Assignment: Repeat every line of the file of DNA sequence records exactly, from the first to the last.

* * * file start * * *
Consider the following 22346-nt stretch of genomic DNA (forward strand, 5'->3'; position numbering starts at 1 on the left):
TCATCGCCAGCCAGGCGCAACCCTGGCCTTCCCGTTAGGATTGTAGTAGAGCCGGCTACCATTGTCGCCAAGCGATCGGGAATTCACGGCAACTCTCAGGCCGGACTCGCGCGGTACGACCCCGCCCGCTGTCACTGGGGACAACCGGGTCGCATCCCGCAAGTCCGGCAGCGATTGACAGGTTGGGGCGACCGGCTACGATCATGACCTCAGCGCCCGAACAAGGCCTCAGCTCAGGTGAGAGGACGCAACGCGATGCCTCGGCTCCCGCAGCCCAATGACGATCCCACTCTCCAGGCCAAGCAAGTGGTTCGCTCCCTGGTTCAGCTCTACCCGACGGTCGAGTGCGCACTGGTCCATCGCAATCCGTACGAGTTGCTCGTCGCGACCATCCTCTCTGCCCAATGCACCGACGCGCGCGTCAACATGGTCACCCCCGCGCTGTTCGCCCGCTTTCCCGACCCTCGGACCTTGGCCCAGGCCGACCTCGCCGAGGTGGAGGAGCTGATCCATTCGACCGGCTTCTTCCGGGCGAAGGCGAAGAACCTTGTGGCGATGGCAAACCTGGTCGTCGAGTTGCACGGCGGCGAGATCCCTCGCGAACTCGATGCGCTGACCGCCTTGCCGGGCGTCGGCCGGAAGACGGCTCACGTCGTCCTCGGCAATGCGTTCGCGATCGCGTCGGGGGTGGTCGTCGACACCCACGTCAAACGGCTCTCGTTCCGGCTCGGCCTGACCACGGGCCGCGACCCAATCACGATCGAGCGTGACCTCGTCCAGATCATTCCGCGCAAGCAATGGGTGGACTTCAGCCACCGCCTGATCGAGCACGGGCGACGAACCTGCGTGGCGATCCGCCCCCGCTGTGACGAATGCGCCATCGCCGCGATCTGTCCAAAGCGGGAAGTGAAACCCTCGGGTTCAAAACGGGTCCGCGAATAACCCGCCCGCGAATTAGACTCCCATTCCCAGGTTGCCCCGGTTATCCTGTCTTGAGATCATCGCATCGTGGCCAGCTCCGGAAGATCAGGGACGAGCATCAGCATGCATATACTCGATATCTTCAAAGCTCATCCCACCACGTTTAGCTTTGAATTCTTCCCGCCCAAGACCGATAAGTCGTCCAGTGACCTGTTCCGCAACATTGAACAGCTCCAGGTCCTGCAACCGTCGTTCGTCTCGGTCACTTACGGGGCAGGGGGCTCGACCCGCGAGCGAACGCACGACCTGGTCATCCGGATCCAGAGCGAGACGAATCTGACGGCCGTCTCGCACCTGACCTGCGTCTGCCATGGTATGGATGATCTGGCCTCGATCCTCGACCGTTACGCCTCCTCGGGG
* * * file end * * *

Consider the following 22346-nt stretch of genomic DNA (forward strand, 5'->3'; position numbering starts at 1 on the left):
TCATCGCCAGCCAGGCGCAACCCTGGCCTTCCCGTTAGGATTGTAGTAGAGCCGGCTACCATTGTCGCCAAGCGATCGGGAATTCACGGCAACTCTCAGGCCGGACTCGCGCGGTACGACCCCGCCCGCTGTCACTGGGGACAACCGGGTCGCATCCCGCAAGTCCGGCAGCGATTGACAGGTTGGGGCGACCGGCTACGATCATGACCTCAGCGCCCGAACAAGGCCTCAGCTCAGGTGAGAGGACGCAACGCGATGCCTCGGCTCCCGCAGCCCAATGACGATCCCACTCTCCAGGCCAAGCAAGTGGTTCGCTCCCTGGTTCAGCTCTACCCGACGGTCGAGTGCGCACTGGTCCATCGCAATCCGTACGAGTTGCTCGTCGCGACCATCCTCTCTGCCCAATGCACCGACGCGCGCGTCAACATGGTCACCCCCGCGCTGTTCGCCCGCTTTCCCGACCCTCGGACCTTGGCCCAGGCCGACCTCGCCGAGGTGGAGGAGCTGATCCATTCGACCGGCTTCTTCCGGGCGAAGGCGAAGAACCTTGTGGCGATGGCAAACCTGGTCGTCGAGTTGCACGGCGGCGAGATCCCTCGCGAACTCGATGCGCTGACCGCCTTGCCGGGCGTCGGCCGGAAGACGGCTCACGTCGTCCTCGGCAATGCGTTCGCGATCGCGTCGGGGGTGGTCGTCGACACCCACGTCAAACGGCTCTCGTTCCGGCTCGGCCTGACCACGGGCCGCGACCCAATCACGATCGAGCGTGACCTCGTCCAGATCATTCCGCGCAAGCAATGGGTGGACTTCAGCCACCGCCTGATCGAGCACGGGCGACGAACCTGCGTGGCGATCCGCCCCCGCTGTGACGAATGCGCCATCGCCGCGATCTGTCCAAAGCGGGAAGTGAAACCCTCGGGTTCAAAACGGGTCCGCGAATAACCCGCCCGCGAATTAGACTCCCATTCCCAGGTTGCCCCGGTTATCCTGTCTTGAGATCATCGCATCGTGGCCAGCTCCGGAAGATCAGGGACGAGCATCAGCATGCATATACTCGATATCTTCAAAGCTCATCCCACCACGTTTAGCTTTGAATTCTTCCCGCCCAAGACCGATAAGTCGTCCAGTGACCTGTTCCGCAACATTGAACAGCTCCAGGTCCTGCAACCGTCGTTCGTCTCGGTCACTTACGGGGCAGGGGGCTCGACCCGCGAGCGAACGCACGACCTGGTCATCCGGATCCAGAGCGAGACGAATCTGACGGCCGTCTCGCACCTGACCTGCGTCTGCCATGGTATGGATGATCTGGCCTCGATCCTCGACCGTTACGCCTCCTCGGGG